Willoughby: Some thoughts on the purposes of Aspen’s historic preservation

Tim Willoughby
Legends & Legacies
One wall remains during the Crystal Palace renovation.
Willoughby photo

Should historic preservation remind us of our history, or a version of what we think is our history? How can a preserved building encapsulate more than architectural trends? Those questions ran through my mind while I watched the remodeling of the Crystal Palace building.

I felt surprised to see the demolishment of all but one wall of the building — the wall with the White Owl Cigar mural. I know the plans to replace these walls models the original building. I fully understand the challenges of structure, especially when adding a large basement. I respect the daunting task of preservation to represent the building’s 130-year history. Renovators had to choose from various looks and profiles the structure had presented, through diverse uses.

When my father was in high school he would join his father for a coming-of-age ritual inside and outside that building. At that time, the Midnight Mine occupied the building as its office, warehouse and truck maintenance garage. My grandmother, a devoted Temperance woman, forbade alcohol and smoking at home. Grandfather smoked cigars, one after another, nearly every hour he was away from home. He also enjoyed his share of spirits. At the office, he introduced and modeled those social habits to my father.

Father told me about warm days when the sun would shine on the owl mural. He and his dad would lean against that wall, eat lunch or a snack, and enjoy father-son talk. He told me that the crab apple tree that graced that side of the building had grown from their discarded apple cores, the sprout encouraged by a little watering help.

Seeing that mural immediately reminds me of that story from my dad. It’s likely that no one else shares a similar memory of that wall. But the elicitation reminds me of the grand purpose of historic preservation, which goes beyond architectural reconstruction. The underlying value must be to save the stories connected to a building.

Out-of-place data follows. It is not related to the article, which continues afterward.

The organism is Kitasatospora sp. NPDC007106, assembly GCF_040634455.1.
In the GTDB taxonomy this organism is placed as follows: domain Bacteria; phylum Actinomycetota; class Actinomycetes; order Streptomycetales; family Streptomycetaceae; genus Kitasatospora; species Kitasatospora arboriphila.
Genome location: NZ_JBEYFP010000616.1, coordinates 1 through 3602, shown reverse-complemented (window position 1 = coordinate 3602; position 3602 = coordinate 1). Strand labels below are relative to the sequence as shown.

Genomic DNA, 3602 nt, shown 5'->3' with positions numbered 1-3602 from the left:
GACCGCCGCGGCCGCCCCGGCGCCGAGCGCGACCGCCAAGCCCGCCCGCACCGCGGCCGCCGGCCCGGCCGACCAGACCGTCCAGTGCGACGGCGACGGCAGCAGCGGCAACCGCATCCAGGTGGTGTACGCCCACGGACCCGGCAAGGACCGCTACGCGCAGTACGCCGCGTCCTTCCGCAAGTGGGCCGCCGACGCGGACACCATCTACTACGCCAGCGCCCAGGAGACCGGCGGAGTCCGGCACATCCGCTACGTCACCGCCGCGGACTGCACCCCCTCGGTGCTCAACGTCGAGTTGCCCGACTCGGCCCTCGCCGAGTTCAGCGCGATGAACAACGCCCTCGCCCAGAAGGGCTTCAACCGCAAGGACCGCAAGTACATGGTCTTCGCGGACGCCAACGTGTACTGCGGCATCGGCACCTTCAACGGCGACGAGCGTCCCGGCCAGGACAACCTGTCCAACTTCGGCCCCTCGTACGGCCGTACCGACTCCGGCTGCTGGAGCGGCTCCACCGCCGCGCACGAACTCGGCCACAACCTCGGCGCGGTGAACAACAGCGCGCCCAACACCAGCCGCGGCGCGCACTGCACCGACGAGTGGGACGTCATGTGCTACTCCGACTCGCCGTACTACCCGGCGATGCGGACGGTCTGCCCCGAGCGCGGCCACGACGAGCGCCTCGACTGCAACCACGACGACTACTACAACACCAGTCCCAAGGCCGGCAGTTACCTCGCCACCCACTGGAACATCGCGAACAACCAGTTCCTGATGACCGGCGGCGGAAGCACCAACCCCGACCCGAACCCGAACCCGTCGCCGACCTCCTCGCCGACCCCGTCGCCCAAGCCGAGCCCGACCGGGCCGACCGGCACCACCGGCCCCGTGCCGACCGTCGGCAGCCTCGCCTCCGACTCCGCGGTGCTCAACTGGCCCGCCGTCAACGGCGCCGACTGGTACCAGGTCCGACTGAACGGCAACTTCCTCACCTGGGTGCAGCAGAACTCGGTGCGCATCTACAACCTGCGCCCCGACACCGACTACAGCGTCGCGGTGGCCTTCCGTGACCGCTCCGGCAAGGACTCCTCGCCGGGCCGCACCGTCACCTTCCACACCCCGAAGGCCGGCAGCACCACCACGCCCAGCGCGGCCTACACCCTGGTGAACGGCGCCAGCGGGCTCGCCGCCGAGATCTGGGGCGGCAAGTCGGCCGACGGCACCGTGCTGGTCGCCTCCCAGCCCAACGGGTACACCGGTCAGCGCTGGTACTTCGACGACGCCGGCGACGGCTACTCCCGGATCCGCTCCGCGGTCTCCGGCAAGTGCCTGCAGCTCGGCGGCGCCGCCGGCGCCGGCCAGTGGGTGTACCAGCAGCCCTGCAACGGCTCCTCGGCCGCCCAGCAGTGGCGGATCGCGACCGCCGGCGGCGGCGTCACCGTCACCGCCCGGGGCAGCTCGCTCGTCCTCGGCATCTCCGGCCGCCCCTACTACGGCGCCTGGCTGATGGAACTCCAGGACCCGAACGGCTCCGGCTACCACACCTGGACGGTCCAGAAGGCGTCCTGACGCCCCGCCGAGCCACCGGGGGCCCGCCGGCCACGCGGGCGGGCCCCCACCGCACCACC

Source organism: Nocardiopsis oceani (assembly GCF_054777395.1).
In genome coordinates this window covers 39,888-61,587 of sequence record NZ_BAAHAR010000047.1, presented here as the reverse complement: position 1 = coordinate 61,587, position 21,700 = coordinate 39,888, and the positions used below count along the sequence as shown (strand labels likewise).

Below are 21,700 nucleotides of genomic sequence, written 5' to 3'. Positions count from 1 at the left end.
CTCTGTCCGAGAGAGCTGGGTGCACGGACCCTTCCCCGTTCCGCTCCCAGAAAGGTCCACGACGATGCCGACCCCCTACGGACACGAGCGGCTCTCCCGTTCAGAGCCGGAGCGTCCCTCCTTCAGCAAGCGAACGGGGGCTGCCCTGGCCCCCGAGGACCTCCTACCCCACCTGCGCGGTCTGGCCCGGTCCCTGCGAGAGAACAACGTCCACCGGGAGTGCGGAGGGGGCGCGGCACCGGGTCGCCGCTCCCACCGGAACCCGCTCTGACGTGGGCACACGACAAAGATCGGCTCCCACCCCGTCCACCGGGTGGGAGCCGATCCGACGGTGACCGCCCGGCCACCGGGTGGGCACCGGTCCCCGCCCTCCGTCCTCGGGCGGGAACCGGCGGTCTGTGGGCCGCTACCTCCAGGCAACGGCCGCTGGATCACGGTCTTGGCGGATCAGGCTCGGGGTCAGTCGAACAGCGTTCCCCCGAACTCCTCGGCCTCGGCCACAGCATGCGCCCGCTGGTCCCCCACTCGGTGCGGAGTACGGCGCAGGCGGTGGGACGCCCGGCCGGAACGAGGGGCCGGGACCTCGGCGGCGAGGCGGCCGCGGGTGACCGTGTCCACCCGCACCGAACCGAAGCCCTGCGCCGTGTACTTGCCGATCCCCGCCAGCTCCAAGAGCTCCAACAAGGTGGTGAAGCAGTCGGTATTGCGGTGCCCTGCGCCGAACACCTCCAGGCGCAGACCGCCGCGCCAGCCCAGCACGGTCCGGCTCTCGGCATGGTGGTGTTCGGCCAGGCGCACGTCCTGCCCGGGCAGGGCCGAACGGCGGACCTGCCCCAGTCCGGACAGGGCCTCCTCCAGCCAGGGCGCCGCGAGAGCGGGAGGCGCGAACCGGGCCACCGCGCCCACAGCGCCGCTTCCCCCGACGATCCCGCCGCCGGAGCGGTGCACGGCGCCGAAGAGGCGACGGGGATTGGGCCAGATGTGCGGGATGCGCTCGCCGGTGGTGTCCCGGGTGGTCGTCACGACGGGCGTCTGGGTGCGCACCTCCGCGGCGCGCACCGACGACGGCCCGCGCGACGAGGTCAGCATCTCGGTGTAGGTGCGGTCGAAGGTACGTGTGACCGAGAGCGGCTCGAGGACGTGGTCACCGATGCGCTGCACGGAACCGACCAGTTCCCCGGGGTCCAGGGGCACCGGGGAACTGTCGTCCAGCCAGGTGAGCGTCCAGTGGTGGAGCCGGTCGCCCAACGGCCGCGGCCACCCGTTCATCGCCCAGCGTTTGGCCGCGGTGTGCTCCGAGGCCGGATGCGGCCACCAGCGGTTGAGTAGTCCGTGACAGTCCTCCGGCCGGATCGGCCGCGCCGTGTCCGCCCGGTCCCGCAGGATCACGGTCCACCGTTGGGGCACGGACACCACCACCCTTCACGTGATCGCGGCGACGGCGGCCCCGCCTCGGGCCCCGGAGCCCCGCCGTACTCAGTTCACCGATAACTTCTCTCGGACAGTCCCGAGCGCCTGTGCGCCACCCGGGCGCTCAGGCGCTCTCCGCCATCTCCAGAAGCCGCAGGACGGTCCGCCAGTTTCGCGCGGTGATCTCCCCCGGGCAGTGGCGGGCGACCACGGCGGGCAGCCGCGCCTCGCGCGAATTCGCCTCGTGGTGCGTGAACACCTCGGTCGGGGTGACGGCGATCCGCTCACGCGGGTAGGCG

In the case of this particular building, preservation raises some questions. Folks my age and younger knew the building as Mead Metcalf’s Crystal Palace. Metcalf had transformed a laundry he had bought into a nightclub. Grand chandeliers and stained glass pieces gave the building a Victorian atmosphere and appearance.

To preserve Mead’s nightclub, you would install stained glass prolifically. But at the time of the building’s origins, mining-era Aspen, commercial buildings featured just a sprinkling of stained glass, and homes had little more. Stained glass in 4-to-6-inch rectangles framed a few windows. Those who wanted to see stained glass pictures went to church.

Public monuments and statues help us remember those who came before us. And architectural preservation creates ambiance for many communities, especially Aspen. The city may host as many modern Victorians as renovated ones. But whether or not an Aspen building looks like it did when it was built, drive-by tourists recognize Victorian intentions in the absence of authentic details.

As did the Elks Building of the previous century, the Crystal Palace survived a long iconic history. Over time, stories generated by thousands of patrons recede to a whisper. The stories themselves need preservation, perhaps more than does the wholesale food commodity business that the Palace housed during Victorian times.

There is a difference between architectural preservation and the preservation of history. If the building with the White Owl mural still stands a century from now, what will passersby learn about the people who tarried there?

Tim Willoughby’s family story parallels Aspen’s. He began sharing folklore while teaching Aspen Country Day School and Colorado Mountain College. Now a tourist in his native town, he views it with historical perspective. Reach him at